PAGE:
I'm back home from the AFA-NIET District 4 Qualifying Tournament. The tournament (much like the previous four tournaments) was supremely draining and ultimately, mostly frustrating. I did take a second (tied for first, broken on judges' preference in favor of the other girl) with my Program of Oral Interpretation at the third tournament I attended, but my other pieces (Persuasion and a Prose piece) have had no placement-level success, nor has the POI had any further placement-level successes. That would be why they've been mostly frustrating. Now, in fairness, I'm proud of a few things. After my first round with my Prose, one of the judges pulled me aside and told me it "was an excellent piece". (I found out later that he ranked me first in my round.) I also did my best performance of my Persuasion ever , my first round - no stumbles or memory lapses, and more refined gestures and movements - garnering me a first and a third place in that particular round. The frustration stems from more than just a lack of placement. With my Persuasion, for example, I'm aware that I shouldn't have placed. My second and third rounds had fatal stumbles that knocked me into really low ranks, and fairly so. My POI and Prose - well, I can't comment on them as much. I enjoy performing them, I felt I performed them well, every time, and I can't say I necessarily agree with every comment and ranking I received on either. The bigger part of my frustrations, though, relate to some of the idiosyncratic expectations of performers. For example, oral interpretation events (Program Oral Interpretation, Prose, Poetry, Dramatic Interpretation, Dramatic Duo) are expected to be performed with a script. The script is to be a 5.5" x 8" black binder, filled with the corresponding sheet protectors containing the script taped to sheets of heavy black card stock. The ten-minute script is to be paginated, breaks falling when there is a new piece (common in Poetry and Program Oral Interpretation) or there is a shift in tone or idea in the piece (Prose, Dramatic Interpretation and Dramatic Duo.) The script, usually referred to as the black book, has expectations attached other than just presence and physical attributes. It is expected that it is lifted, looked at, opened, handled and closed a certain way, and also that pages are turned in a certain way, with exacting timing. Now, the really odd thing is this: you're supposed to be performing from a script, right? Well, not exactly. You're supposed to have the book. You're supposed to handle the book. But as far as acting goes, you're supposed to basically pretend the book doesn't exist. And because the fact remains that there is a book in your (usually left) hand, you're largely supposed to act like that hand doesn't exist. While you're interpreting the text, in spite of the fact that the words are right in front of you in the book, you're not supposed to read them. The entire thing is to be done from memory. But of course, you have to have the book, and handle it just so. Because that, of course, makes sense. "Is it just the oral interpretation events that are this idiosyncratic?" So glad you asked. The answer is an unequivocal no. Unknown to me until after my piece was written and memorized, there is an exacting structure expected of Persuasion pieces. The Formula goes like this:
IntroductionNow, I know you'll say, "Wow, that's a fantastic outline for a persuasive speech!" And the truth is, it is. The outline above is a fantastic place to start. But it's not the only format for a persuasive speech. It's not necessarily the best format for a persuasive speech. There are problems in this world that deserve our attention that cannot be shoved into a problem-cause-solution can. Even the problems that can be manipulated into that formula shouldn't be, every time. Especially when someone - your judges, fellow competitors, or whoever your audience happens to be - has to sit through potentially dozens of these speeches in a single day. By the end of the day, I'm praying for someone to break out of the problem-cause-solution canned speech (other than myself). I occasionally get a judge that seems thankful for it, too, and wind up with a first (in the case of my first round this weekend) or a second (last weekend, in spite of major memory issues), along with a comment about being engaging, natural and sensitive to the topic. More often, I wind up with frustrating comments that ask me things like where my second problem was, or why I chose an inverted structure (problem-impact-solution, which is similar to cause-problem-solution if you're paying any attention at all to the content of my speech). I really don't want to think I have to insult a person's intelligence by reading them the outline for my speech, rather than delivering the finished product. After the format, you get the brilliant expectations relating to hand gestures and movements. I could give you a pictorial diagram of the acceptable gestures and a movement diagram that looked like it came directly from Arthur Murray himself, if you wanted it. Starting the problem section? Move five steps right, stepping first with your right foot. Causes? Back to the beginning position, starting with the left foot. Solutions? Five steps left, starting with the left foot. Then we're back to the starting position, starting with the right foot, for the conclusion. A translation: because the speech-can we've created isn't clear enough, I'm going to further treat you like a moron by delineating my points with movement to another spot, as if I could not possibly know what to say next without inhaling the divine wisdom in the air at a spot five steps to my right. On top of all of this, the thing that is the most blatantly offensive about the activity is the dress code. You see, it has been determined that anyone who has anything worth saying can afford a nice suit. Therefore, all speakers are expected to wear them - suits, that is. That includes the speaker delivering a speech on the plight of the poor, who certainly have problems, but have nothing interesting to say on the topic as they're too poor to afford a nice suit. More universally, that includes someone giving a speech on a broad topic that begs persuasion of a wide cross-section of social strata, in which some of the audience members may find someone wearing a suit that costs as much as a month of groceries for them, how shall we say, a bit too far removed from the problem to be persuasive? I find the attitude that the clothes make or break the content of the speech vastly offensive. I feel this desperate need to go to a competition next year in sweatpants, and start off by saying:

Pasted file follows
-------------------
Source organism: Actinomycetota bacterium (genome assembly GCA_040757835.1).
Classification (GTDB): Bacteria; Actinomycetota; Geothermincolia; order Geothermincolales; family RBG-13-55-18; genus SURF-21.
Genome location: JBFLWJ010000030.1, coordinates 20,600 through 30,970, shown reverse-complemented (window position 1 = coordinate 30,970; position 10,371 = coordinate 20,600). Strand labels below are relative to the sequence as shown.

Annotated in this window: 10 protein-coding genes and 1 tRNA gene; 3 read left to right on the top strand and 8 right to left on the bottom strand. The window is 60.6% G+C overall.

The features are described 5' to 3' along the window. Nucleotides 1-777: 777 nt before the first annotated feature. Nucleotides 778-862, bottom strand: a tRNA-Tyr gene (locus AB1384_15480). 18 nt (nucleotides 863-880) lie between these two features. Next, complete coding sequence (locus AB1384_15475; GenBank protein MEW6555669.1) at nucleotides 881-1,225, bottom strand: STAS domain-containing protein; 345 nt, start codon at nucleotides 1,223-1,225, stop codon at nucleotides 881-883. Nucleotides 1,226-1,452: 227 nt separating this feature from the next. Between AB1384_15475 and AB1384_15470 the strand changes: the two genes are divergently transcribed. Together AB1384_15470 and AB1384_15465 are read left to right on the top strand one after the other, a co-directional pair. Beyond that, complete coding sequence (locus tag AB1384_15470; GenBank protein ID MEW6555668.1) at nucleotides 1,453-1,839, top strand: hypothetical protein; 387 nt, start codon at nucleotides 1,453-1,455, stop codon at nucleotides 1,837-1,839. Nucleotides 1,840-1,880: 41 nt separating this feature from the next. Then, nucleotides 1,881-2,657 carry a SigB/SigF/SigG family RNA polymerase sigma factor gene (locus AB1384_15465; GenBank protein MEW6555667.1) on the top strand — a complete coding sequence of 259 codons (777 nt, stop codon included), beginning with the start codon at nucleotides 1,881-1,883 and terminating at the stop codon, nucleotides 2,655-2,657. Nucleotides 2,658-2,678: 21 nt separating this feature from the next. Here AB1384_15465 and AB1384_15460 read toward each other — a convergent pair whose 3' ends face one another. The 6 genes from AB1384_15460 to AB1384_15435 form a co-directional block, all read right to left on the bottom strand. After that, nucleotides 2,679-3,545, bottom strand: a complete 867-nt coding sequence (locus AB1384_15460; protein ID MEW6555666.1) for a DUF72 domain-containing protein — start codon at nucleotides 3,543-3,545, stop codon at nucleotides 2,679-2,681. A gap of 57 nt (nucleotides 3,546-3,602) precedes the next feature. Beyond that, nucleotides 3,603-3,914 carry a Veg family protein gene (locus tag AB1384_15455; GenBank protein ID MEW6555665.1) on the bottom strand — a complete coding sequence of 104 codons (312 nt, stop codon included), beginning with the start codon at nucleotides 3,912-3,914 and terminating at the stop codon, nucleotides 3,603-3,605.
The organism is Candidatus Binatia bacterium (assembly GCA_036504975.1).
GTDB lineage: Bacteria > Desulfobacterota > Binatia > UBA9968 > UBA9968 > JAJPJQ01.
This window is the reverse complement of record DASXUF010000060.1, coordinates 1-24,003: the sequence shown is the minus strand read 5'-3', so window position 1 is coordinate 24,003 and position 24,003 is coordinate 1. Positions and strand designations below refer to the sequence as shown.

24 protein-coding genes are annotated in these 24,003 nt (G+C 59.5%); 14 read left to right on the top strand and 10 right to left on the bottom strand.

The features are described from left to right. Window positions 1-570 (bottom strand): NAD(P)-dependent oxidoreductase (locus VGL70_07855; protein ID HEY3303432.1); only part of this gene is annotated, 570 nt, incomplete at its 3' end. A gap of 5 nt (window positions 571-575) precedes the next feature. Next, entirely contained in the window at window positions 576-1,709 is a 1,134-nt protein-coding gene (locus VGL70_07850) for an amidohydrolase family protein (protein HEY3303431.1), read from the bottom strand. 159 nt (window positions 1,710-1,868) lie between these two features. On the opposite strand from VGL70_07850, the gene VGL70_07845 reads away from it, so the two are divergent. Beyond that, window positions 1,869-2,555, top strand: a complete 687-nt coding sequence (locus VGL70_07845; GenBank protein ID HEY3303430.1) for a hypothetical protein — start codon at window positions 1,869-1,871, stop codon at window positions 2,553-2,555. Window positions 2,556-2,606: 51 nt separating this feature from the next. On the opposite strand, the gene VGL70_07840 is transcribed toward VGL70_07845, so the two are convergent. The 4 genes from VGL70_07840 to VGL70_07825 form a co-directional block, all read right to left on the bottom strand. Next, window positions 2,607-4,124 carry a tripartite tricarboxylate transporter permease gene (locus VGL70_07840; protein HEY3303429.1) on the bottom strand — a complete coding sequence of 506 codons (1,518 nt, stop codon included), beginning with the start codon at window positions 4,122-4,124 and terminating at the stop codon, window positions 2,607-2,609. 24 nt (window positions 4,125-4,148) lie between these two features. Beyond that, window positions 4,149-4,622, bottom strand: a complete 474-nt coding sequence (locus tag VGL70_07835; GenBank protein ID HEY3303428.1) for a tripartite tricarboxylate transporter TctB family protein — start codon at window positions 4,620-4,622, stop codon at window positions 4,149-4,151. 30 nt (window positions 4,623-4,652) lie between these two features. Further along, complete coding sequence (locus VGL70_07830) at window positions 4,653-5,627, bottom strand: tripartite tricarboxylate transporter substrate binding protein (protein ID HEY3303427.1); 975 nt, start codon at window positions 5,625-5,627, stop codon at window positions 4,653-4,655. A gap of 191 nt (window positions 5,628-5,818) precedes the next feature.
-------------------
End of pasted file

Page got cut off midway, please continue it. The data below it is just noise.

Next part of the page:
Anecdote, story or quote Thesis statement (large problem), preferably with one source-cited shock statistic Preview of main points, including the words "problems", "causes" and "solutions", in that orderProblems Preview of two or three sub-problems arising from the thesis Problem one, with source-cited statistic or example Problem two, with source-cited statistic or example Problem three, with source-cited statistic or example (optional)Causes Preview of two or three causes for the thesis and sub-problems Cause one, with source-cited statistic or example Cause two, with source-cited statistic or example Cause three, with source-cited statistic or example (optional)Solutions Preview of two or three solutions to the thesis problem, specifically addressing the causes Solution one, with source-cited statistic or example (typically governmental) Solution two, with source-cited statistic or example (typically private-sector business or community-level (this is the most optional and frequently skipped)) Solution three, with source-cited statistic or example (typically personal)Conclusion "Today we have looked at [thesis] by first examining the problems [arising from | surrounding | related to] it; second, studying the causes of [thesis]; and finally, deriving some rational solutions on the [governmental | private sector | personal] levels, in order to ultimately [put an end to | alleviate | improve upon] [thesis]." Parting anecdote or fuzzy statistic One sentence call-to-action
"I stand here before you, today, in sweatpants and my favorite pair of orange Reeboks, because you don't give a shit about my message. And that has to change."I mean, the events I could see doing this speech in do allow for visual aids. *sigh* In other news, I got my first ASCII art spam yesterday. All hail the never-ending creative well of people desperately trying to evade my spam filters so as to effectively sell me penis-enlargement creams.